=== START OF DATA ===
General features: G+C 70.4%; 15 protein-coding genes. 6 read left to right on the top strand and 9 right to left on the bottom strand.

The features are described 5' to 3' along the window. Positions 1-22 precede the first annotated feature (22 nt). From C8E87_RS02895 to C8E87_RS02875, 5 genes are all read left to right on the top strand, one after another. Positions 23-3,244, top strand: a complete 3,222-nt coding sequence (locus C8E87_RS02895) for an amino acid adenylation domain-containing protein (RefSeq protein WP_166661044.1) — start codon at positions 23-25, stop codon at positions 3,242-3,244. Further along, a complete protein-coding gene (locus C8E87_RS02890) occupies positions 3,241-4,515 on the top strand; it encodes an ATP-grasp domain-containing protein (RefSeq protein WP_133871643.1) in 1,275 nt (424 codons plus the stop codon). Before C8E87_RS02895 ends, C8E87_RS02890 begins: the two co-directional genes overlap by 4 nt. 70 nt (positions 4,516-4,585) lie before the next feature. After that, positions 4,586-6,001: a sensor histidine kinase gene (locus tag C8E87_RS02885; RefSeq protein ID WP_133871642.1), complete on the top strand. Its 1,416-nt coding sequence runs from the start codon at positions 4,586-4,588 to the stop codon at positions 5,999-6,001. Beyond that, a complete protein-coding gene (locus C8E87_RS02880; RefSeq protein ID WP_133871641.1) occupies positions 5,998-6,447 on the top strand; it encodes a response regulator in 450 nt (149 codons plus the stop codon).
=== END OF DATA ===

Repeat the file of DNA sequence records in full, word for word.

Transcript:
General features: G+C 70.4%; 15 protein-coding genes. 6 read left to right on the top strand and 9 right to left on the bottom strand.

The features are described 5' to 3' along the window. Positions 1-22 precede the first annotated feature (22 nt). From C8E87_RS02895 to C8E87_RS02875, 5 genes are all read left to right on the top strand, one after another. Positions 23-3,244, top strand: a complete 3,222-nt coding sequence (locus C8E87_RS02895) for an amino acid adenylation domain-containing protein (RefSeq protein WP_166661044.1) — start codon at positions 23-25, stop codon at positions 3,242-3,244. Further along, a complete protein-coding gene (locus C8E87_RS02890) occupies positions 3,241-4,515 on the top strand; it encodes an ATP-grasp domain-containing protein (RefSeq protein WP_133871643.1) in 1,275 nt (424 codons plus the stop codon). Before C8E87_RS02895 ends, C8E87_RS02890 begins: the two co-directional genes overlap by 4 nt. 70 nt (positions 4,516-4,585) lie before the next feature. After that, positions 4,586-6,001: a sensor histidine kinase gene (locus tag C8E87_RS02885; RefSeq protein ID WP_133871642.1), complete on the top strand. Its 1,416-nt coding sequence runs from the start codon at positions 4,586-4,588 to the stop codon at positions 5,999-6,001. Beyond that, a complete protein-coding gene (locus C8E87_RS02880; RefSeq protein ID WP_133871641.1) occupies positions 5,998-6,447 on the top strand; it encodes a response regulator in 450 nt (149 codons plus the stop codon).